To begin, writes Geddert, it is always helpful to remind ourselves that the only Scriptures early Christians possessed were these that we call the Old Testament. It was from its pages that they mined the promise of salvation and redemption to be found in a Messiah. From its pages Jesus, Paul and the early apostles made the argument that Jesus was the fulfillment of all the hopes and promises embedded there. If we cannot find these, it is because we’re not reading.

So then, says Geddert, he wants his modest book to help us “recognize that the Old Testament is a very significant part of the Christian story, and that it both enlightens the New Testament and is enlightened by it.” Furthermore, “the pages of the Old Testament are loaded with indispensable guidance for the life of faith.”

To give just one example, what we call the “ten commandments” can easily be transferred into our time and are as relevant as ever. That’s easy, of course.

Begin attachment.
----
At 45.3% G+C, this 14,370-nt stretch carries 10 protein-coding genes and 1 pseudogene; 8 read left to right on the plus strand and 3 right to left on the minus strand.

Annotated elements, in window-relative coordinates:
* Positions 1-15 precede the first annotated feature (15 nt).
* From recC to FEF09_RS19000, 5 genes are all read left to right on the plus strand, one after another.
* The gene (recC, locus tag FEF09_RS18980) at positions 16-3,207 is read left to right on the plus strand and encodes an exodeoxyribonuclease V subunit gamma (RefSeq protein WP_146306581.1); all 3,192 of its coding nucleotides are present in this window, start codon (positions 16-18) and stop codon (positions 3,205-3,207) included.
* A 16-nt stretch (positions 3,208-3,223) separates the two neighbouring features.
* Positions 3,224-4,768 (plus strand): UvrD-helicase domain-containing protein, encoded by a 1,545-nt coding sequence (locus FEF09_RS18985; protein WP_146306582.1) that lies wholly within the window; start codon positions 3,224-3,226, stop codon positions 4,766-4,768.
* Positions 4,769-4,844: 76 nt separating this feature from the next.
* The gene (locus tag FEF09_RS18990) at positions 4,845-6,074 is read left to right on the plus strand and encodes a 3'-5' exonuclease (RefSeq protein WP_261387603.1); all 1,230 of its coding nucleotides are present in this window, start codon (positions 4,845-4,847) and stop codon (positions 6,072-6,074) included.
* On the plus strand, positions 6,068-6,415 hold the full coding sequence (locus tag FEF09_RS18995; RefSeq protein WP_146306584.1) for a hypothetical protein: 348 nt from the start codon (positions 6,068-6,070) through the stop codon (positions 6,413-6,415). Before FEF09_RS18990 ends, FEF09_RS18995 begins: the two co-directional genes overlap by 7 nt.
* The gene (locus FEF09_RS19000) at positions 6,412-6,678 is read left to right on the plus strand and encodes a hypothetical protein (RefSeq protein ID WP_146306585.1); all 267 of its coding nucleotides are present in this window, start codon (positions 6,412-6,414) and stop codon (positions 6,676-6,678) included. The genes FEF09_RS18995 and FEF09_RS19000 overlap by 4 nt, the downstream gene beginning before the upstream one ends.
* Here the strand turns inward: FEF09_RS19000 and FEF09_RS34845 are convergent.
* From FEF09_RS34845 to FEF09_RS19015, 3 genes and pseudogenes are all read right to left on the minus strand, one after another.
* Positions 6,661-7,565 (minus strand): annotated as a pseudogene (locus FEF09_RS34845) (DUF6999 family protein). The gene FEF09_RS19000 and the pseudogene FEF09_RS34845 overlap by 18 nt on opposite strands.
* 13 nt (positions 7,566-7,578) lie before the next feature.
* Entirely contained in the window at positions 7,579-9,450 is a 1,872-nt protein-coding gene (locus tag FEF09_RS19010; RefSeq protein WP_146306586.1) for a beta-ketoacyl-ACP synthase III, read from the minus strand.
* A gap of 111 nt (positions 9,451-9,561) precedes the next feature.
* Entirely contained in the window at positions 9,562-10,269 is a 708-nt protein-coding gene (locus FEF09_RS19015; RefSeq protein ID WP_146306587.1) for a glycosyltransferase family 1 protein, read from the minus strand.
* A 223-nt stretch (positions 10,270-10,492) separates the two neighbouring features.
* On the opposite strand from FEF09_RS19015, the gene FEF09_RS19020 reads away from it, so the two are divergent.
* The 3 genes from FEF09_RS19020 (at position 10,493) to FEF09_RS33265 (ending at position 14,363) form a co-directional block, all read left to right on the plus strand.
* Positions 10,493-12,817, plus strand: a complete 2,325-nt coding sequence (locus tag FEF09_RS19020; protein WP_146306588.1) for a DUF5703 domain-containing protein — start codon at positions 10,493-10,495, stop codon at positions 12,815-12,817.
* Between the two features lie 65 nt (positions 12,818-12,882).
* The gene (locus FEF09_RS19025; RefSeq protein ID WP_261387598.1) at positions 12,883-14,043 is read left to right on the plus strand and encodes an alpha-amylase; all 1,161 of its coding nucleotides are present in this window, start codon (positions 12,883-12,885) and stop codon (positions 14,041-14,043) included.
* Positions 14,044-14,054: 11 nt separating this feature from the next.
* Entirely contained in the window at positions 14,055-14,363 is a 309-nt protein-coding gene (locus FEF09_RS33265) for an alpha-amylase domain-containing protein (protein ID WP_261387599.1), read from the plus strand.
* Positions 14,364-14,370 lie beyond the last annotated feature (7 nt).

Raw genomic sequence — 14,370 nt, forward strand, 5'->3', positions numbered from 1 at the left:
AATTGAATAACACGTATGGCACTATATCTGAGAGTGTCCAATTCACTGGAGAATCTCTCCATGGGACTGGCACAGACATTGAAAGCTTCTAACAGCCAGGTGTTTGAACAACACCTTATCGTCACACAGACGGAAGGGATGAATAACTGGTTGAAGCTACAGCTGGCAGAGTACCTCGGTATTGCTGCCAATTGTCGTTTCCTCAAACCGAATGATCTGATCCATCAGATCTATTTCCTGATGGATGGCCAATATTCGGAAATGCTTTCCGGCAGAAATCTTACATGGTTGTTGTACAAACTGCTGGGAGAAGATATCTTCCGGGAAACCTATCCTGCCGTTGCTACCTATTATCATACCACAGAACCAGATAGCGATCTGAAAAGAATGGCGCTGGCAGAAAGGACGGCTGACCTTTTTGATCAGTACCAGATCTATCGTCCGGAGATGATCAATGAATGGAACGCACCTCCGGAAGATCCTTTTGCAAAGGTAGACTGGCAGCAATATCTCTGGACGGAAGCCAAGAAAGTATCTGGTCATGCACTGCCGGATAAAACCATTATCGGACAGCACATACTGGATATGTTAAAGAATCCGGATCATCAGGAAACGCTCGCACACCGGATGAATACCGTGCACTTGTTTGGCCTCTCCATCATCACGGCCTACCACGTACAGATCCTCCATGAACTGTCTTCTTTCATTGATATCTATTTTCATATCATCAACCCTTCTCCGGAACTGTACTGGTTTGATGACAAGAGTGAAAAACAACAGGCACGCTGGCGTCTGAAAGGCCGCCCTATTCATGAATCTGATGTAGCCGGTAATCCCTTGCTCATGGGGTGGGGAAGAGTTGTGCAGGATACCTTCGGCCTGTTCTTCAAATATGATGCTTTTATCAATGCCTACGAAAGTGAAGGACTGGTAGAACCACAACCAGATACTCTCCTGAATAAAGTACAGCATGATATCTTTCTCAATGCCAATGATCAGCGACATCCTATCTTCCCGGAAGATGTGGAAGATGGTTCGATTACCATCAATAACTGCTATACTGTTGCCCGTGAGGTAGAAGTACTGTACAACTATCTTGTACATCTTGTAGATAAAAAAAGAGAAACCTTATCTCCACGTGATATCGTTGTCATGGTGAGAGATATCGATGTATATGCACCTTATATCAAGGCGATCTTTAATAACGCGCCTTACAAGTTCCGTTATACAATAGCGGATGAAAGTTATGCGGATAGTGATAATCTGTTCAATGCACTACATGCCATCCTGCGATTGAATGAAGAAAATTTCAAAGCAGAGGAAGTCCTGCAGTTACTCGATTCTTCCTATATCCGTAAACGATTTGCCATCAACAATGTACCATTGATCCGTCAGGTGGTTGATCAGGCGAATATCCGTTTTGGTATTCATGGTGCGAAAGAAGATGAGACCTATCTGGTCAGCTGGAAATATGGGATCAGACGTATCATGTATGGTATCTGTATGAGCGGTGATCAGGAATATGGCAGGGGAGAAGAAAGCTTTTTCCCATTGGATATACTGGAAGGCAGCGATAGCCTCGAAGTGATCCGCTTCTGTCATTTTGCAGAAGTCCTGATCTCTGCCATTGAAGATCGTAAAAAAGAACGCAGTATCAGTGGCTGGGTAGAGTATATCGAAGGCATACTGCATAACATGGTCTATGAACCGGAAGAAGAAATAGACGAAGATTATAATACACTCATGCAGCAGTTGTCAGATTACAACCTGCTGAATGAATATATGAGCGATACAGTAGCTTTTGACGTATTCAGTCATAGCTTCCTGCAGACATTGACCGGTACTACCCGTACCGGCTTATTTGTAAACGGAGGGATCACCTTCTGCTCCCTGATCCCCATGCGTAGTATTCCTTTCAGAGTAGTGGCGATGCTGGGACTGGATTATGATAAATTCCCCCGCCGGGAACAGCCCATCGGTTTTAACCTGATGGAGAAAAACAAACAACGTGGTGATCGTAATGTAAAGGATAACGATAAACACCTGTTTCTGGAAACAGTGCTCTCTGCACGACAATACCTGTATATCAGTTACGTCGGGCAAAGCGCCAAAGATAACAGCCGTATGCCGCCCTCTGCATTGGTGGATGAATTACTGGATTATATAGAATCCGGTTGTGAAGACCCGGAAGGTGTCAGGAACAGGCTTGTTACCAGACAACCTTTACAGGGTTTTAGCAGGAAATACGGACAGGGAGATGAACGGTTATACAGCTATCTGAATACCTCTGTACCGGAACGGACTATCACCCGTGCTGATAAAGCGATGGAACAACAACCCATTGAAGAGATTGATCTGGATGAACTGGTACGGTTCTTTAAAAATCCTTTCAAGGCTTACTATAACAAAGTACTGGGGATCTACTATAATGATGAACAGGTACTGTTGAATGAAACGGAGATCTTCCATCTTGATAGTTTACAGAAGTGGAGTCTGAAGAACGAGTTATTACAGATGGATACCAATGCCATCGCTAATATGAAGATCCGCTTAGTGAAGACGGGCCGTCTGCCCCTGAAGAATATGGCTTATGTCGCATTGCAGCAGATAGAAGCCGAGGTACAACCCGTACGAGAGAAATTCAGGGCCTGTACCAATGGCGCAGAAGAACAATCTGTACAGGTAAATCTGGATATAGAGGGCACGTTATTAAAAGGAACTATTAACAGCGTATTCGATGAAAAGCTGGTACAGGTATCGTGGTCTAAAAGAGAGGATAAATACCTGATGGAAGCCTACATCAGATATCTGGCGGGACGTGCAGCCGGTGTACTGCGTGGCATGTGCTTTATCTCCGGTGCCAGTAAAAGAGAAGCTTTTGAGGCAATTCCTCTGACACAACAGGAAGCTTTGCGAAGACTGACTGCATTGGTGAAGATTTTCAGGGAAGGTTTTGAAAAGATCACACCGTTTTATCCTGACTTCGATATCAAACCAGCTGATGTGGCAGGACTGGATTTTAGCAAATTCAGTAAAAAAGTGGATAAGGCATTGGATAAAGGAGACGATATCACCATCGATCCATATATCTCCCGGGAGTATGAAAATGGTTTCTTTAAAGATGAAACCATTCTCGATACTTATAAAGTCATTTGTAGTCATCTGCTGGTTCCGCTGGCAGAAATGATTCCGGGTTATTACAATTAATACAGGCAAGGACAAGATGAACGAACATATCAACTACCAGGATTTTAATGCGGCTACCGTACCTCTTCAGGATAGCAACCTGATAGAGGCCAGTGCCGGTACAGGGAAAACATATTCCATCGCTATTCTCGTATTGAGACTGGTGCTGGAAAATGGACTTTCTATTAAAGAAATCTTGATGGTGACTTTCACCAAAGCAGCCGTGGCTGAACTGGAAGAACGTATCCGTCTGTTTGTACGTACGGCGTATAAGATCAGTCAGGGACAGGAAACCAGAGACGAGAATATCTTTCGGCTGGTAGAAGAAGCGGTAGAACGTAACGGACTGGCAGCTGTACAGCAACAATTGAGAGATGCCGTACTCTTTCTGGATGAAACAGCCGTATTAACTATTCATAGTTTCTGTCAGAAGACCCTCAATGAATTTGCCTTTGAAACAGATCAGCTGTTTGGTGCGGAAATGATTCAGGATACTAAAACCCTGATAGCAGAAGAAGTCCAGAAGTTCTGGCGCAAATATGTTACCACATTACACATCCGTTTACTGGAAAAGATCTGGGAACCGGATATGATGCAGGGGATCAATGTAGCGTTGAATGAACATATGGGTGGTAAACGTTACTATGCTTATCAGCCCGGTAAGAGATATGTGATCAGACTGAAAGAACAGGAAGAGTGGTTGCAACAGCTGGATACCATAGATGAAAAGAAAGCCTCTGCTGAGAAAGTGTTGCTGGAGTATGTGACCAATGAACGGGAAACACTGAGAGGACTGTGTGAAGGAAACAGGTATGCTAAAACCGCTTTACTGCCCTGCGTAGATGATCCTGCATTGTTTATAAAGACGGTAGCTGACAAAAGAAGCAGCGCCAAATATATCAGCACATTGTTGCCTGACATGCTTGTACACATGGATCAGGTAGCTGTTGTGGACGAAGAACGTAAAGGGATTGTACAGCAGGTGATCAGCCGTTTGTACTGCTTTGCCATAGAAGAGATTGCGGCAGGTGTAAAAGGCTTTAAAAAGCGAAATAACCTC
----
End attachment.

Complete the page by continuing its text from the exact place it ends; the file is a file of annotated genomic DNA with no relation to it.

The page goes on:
And Geddert recognizes it. The greatest stumbling block to many modern readers of the Old Testament concerns the wars fought by Israel, the laws the Jews were to obey, to name two of the most obvious. Another might be the issue of patriarchy. More about that later. For these he provides several important and helpful insights. What is key in reading about God’s working with a chosen “people group” is that it was always rooted in a “covenant relationship” so “that through them the good news of God’s saving grace might reach the ends of the earth.” God’s goal is “the salvation of the whole world.”

But first the troublesome issues. In terms of the wars. We read the accounts, but don’t always note that not all the wars came at God’s command. Or that when they happened, God was the one who was the warrior. For those who might want to draw a straight line between OT wars and American (or any other) military interests, the over-arching perspective, Geddert writes, is “how the coming of Jesus shapes what an appropriate application should look like.”